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Brookline TAB
Brookline, Massachusetts

Diplomas, Licenses, and
Bar Mitzvahs

Dennis Fox

January 16, 2003

The Bush Administration announced last week that the Massachusetts Comprehensive Assessment System complies with the federal No Child Left Behind Act. That law requires all public schools receiving federal money to test all children annually, beginning in third grade. The feds consider Massachusetts a leader in George W. Bush's kind of education reform: using high-stakes tests to mask the reshaping of public education to meet corporate needs.

Federal approval also makes sense because Massachusetts requires something even the feds don't impose: limiting high school graduation to students who pass government-designed tests. Thousands of Massachusetts students who fail this spring's MCAS exam won't get a diploma even if they pass every course. If the rule stands here, it will tempt the feds to require it nationwide.

Fortunately, opposition grows with every news story about sloppily written test questions, or about another study demonstrating the warping of quality education in high-performing schools, or about testing's ludicrous use in schools where the state-required curriculum is not yet fully taught.

Opposition grows with every example of students unable to pass the exam -- or refusing to take it -- who nevertheless are accepted by prestigious universities whose admissions officers understand that scores on politically imposed tests are irrelevant to college success.

Opposition also grows with the realization that equally hard-working students who cannot afford private colleges will be barred from Massachusetts state colleges if officials get their way, and that state-proposed second-rate "certificates" will only institutionalize two-tiered outcomes.

So school committees in Cambridge, Falmouth, and Hampshire Regional are poised to issue local diplomas to students who pass all courses and meet other local requirements. Dozens of school committees have signed the Brookline Resolution, which insists local districts "have the right" to issue diplomas (or "should" have the right, in the version the Massachusetts Association of School Committees passed). If committee rhetoric becomes action, the conflict will end up in court.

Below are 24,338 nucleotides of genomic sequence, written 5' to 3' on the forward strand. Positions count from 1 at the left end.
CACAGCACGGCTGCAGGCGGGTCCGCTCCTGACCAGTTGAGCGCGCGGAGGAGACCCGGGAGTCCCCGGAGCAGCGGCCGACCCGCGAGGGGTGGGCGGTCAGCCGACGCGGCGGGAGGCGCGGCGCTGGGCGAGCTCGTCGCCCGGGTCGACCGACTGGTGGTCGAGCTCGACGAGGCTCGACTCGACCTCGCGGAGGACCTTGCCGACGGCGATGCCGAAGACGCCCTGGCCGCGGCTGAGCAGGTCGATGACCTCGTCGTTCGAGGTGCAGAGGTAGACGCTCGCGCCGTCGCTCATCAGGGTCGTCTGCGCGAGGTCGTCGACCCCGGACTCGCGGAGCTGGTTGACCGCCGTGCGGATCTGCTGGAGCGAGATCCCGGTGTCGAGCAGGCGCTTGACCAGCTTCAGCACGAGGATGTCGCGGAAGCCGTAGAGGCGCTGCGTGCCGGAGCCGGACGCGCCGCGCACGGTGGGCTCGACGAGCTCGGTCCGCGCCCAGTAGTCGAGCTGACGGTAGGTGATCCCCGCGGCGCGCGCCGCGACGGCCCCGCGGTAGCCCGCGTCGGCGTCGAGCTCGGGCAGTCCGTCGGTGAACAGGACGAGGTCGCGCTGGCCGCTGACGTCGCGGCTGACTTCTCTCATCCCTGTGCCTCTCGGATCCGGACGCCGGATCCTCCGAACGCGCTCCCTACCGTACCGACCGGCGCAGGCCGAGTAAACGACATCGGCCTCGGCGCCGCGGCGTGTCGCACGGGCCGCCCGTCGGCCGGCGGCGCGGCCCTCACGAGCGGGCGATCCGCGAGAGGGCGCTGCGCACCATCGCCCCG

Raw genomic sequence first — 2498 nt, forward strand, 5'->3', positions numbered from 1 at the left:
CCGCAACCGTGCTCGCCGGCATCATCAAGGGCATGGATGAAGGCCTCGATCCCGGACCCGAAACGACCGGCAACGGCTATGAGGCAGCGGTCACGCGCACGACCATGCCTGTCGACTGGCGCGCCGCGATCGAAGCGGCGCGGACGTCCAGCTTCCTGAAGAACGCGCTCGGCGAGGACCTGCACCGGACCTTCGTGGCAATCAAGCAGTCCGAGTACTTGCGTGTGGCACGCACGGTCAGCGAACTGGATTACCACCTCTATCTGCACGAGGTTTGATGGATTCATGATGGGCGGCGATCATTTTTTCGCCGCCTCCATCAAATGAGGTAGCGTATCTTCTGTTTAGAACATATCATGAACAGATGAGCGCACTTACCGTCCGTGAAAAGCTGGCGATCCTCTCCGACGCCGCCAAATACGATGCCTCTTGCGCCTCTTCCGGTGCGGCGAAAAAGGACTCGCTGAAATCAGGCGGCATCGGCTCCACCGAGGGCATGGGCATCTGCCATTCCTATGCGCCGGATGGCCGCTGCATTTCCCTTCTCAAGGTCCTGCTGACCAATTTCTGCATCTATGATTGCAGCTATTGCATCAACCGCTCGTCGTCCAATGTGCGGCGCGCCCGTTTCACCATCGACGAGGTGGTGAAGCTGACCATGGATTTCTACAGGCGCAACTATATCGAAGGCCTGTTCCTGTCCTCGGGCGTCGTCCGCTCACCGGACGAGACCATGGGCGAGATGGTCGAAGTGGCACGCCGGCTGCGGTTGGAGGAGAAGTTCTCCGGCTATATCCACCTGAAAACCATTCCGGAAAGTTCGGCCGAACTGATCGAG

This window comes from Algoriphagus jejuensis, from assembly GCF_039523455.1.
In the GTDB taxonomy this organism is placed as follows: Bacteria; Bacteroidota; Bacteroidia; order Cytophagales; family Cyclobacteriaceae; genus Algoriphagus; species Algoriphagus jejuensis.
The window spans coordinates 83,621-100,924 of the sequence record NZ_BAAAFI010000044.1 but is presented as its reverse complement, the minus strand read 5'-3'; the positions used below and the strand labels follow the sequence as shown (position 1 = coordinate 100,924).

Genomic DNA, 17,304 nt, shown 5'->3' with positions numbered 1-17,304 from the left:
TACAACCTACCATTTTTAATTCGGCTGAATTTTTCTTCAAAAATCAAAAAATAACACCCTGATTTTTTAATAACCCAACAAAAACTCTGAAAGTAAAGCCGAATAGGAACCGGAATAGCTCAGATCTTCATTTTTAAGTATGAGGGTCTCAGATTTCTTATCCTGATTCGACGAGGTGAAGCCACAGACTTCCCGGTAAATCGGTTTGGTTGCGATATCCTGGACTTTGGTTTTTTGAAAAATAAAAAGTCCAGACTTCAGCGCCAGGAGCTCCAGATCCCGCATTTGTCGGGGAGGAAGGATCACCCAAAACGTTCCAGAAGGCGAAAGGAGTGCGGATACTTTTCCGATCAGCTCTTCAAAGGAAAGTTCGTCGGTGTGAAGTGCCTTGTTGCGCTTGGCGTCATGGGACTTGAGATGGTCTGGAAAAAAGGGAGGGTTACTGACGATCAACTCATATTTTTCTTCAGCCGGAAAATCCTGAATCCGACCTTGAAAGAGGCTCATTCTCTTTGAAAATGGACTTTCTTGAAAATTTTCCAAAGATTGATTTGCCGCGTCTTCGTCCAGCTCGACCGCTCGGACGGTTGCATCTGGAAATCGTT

One central issue is the diploma's purpose. The state says a diploma should guarantee student mastery: it should "means something." But what should it mean?

The state's error is mistaking a diploma for a license. When I learned to drive, a written test demonstrated my knowledge of traffic rules; a driving test proved I could drive safely. My drivers license affirmed needed competence in relevant skills.

Licenses serve more questionable purposes. Requirements for professional licenses are sometimes designed to dampen competition. For bureaucratic convenience or to protect the turf of doctors, lawyers, and electricians, they exclude some qualified people. Even drivers license rules vary over time and place. But at least in theory a license is skill-based.

That's not a high school diploma's purpose.

Instead, think bar mitzvah.

My own bar mitzvah didn't guarantee I had picked up any specific knowledge in Hebrew school. Every temple and synagogue has its own rules, its own content, its own measure of effort. If a bar mitzvah boy or bat mitzvah girl can't read like a rabbi or chant like a cantor, the ritual is modified to meet that child's abilities.

Most bar mitzvah kids know that reading and chanting Hebrew is no indication one understands either the words or the concepts. The ceremony recognizes not factual knowledge -- which often soon fades away -- but commitment, perseverance, and community acceptance.

Similarly, a high school traditionally devises its own requirements. Content mastery is assessed within each course. The diploma recognizes sustained multi-year effort, the ability to meet educational goals, individualized when necessary. Then comes the ceremony, the party, and entry to adulthood.

Turning diplomas into licenses is deceptively appealing. We've all come across graduates who can't make change or write a clear paragraph. The best way to improve education, though, is to give every public school the resources of those in well-off suburbs, every family the advantages of families living in those suburbs. Difficult, sure, but anything less guarantees inequality, diploma or not.

The state's determination to arbitrarily restrict diplomas parallels the restrictive use of professional licenses. But colleges already pick applicants who meet their own standards. Workplaces already test for, or teach, needed skills. Turning a diploma into a license is unnecessary, as well as educationally harmful.

Our school committee should prevent that from happening.


More on high-stakes testing

Note: this version may differ from the published version.

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